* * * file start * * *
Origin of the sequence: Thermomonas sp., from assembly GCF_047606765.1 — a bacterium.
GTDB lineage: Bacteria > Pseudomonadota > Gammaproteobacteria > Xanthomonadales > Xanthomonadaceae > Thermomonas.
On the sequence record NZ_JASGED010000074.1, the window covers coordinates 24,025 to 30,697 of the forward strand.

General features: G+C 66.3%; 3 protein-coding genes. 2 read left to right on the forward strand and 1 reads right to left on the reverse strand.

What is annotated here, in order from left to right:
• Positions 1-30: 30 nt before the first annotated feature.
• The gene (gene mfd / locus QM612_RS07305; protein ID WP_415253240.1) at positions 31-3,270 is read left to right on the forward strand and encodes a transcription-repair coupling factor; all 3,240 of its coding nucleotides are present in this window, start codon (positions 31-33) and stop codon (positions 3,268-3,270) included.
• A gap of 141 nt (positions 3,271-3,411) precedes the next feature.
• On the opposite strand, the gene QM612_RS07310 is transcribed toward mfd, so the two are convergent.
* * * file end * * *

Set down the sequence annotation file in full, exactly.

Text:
Origin of the sequence: Thermomonas sp., from assembly GCF_047606765.1 — a bacterium.
GTDB lineage: Bacteria > Pseudomonadota > Gammaproteobacteria > Xanthomonadales > Xanthomonadaceae > Thermomonas.
On the sequence record NZ_JASGED010000074.1, the window covers coordinates 24,025 to 30,697 of the forward strand.

General features: G+C 66.3%; 3 protein-coding genes. 2 read left to right on the forward strand and 1 reads right to left on the reverse strand.

What is annotated here, in order from left to right:
• Positions 1-30: 30 nt before the first annotated feature.
• The gene (gene mfd / locus QM612_RS07305; protein ID WP_415253240.1) at positions 31-3,270 is read left to right on the forward strand and encodes a transcription-repair coupling factor; all 3,240 of its coding nucleotides are present in this window, start codon (positions 31-33) and stop codon (positions 3,268-3,270) included.
• A gap of 141 nt (positions 3,271-3,411) precedes the next feature.
• On the opposite strand, the gene QM612_RS07310 is transcribed toward mfd, so the two are convergent.